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B.C. forests minister leads trade mission to Japan

Japan is B.C. third largest export market, behind the U.S. and China
B.C. Forests Minister Bruce Ralston, shown here speaking at a resource breakfast series meeting earlier this year, is off to Japan to talk about B.C. wood.

B.C. Forests Minister Bruce Ralston is off to Japan later this week with a delegation for forest industry and First Nation leaders on a trade mission to promote B.C. wood products.

Japan is not only B.C.’s third largest export market, it’s also one of its oldest.

“We’re celebrating, this year, the 100th anniversary of sales of lumber from British Columbia to Japan,” Ralson told BIV. “So it’s a very established market, but it is shifting a bit.”

Because of Japan’s aging population, fewer new family homes are being built, so B.C. lumber producers are starting to focus more on Japan’s institutional and non-residential construction market.

“Also, for some of our mass timber products as well, there’s huge opportunities there,” Ralston said. “It’s not a big component of our sales, but there’s room for growth there.”

Japan is the third biggest export market for B.C. commodities. The three most important B.C. commodities sold to Japan in 2022 were coal ($2.7 billion), copper concentrate ($1.3 billion) and wood products ($1.4 billion).

According to BC Stats trade and export data, lumber accounted for $744 million in sales in 2022, logs $220 million, pulp $218 million, “other” products $246 million.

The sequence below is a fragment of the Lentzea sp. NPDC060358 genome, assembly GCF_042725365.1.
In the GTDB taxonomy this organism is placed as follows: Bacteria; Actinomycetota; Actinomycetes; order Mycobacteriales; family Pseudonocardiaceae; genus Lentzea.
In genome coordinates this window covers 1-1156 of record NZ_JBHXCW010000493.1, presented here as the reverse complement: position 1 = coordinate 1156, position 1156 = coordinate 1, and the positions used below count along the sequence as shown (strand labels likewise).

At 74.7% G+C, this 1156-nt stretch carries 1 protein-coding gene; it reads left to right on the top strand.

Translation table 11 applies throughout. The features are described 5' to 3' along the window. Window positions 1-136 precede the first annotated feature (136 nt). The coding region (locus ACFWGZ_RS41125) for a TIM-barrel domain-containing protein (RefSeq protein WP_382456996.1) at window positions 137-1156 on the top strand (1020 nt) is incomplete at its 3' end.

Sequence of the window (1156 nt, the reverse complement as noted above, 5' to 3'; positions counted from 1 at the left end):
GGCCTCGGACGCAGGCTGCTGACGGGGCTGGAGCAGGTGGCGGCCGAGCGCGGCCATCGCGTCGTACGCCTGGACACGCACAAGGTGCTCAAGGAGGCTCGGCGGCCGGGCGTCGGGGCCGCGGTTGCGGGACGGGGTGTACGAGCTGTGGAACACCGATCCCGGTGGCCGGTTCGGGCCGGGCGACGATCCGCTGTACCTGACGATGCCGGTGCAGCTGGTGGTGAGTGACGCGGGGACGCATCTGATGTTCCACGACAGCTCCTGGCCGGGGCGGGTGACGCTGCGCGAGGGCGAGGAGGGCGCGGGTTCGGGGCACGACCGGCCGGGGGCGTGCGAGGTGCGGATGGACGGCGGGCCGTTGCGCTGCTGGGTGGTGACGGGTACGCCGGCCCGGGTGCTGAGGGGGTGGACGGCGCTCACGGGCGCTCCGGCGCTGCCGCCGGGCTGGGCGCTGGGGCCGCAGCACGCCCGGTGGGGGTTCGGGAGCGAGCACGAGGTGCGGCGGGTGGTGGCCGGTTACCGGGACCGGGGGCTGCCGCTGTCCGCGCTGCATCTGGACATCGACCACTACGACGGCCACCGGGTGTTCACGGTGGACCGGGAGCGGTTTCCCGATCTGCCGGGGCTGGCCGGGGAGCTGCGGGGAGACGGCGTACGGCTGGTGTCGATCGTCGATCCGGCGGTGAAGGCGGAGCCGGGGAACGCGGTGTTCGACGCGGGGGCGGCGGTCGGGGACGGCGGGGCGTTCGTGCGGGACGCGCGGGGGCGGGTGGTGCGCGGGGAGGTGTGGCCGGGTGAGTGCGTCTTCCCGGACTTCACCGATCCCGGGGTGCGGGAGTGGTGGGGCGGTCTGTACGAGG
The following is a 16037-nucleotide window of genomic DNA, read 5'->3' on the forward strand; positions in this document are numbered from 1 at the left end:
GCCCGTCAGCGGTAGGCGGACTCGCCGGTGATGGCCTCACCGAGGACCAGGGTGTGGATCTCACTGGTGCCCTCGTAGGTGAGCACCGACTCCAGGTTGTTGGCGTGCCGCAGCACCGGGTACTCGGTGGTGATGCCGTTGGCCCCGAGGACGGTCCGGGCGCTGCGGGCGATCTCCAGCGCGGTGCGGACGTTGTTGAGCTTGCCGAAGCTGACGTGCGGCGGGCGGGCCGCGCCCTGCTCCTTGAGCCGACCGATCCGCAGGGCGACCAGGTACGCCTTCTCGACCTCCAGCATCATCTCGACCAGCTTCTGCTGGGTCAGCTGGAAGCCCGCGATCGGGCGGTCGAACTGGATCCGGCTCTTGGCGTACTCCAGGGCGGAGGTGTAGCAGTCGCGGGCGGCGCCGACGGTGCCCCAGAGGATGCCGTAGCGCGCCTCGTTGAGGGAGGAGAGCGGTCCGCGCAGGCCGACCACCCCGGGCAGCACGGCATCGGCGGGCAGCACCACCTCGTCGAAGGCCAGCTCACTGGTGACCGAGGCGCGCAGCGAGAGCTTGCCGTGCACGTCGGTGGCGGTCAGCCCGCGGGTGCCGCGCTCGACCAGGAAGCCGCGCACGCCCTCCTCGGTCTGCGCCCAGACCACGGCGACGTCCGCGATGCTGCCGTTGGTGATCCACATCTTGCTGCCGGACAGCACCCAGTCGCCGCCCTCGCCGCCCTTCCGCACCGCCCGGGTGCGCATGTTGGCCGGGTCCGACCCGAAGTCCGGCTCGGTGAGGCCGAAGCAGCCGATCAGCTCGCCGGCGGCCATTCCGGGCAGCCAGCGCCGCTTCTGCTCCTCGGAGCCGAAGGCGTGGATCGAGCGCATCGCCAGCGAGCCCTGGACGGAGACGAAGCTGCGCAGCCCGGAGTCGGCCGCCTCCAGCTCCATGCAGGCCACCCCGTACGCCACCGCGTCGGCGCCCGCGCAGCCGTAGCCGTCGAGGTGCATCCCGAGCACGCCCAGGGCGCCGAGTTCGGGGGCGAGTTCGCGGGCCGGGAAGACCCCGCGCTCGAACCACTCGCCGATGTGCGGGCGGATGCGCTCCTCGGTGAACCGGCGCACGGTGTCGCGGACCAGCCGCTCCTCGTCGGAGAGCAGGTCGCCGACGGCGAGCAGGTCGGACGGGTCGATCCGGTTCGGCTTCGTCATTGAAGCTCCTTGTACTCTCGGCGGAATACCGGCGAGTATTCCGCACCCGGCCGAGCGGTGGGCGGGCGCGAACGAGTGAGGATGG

That “other” category would largely be wood pellets, which is used in Japan as a carbon-neutral substitute for coal.

"Japan is a long-standing, high-value market for B.C. forest products with common commitments to sustainable forest practices and building healthy, resilient communities using Canadian wood products,” said Kevin Pankratz, senior vice-president of sales and marketing for Canfor. “It's important for us to be there and to show we are committed to supplying sustainably harvested forest products into the future."

The five-day forestry trade mission starts on Sunday, and will include a tour of a new 11-storey mass-timber building in Yokohoma, and a visit to a Tokyo showroom of Mihashi, the largest moulding supplier in Japan, which uses products from Timber Tile, a forestry company owned by Huu-ay-aht First Nation.

"First Nations in B.C. have established significant forestry partnerships in business and governance, not only within Canada but also on a global scale,” said delegate Terry Teegee, regional chief of the BC Assembly of First Nations. “The association with the Japanese forestry market presents numerous valuable prospects for First Nation forest products and knowledge exchange.”

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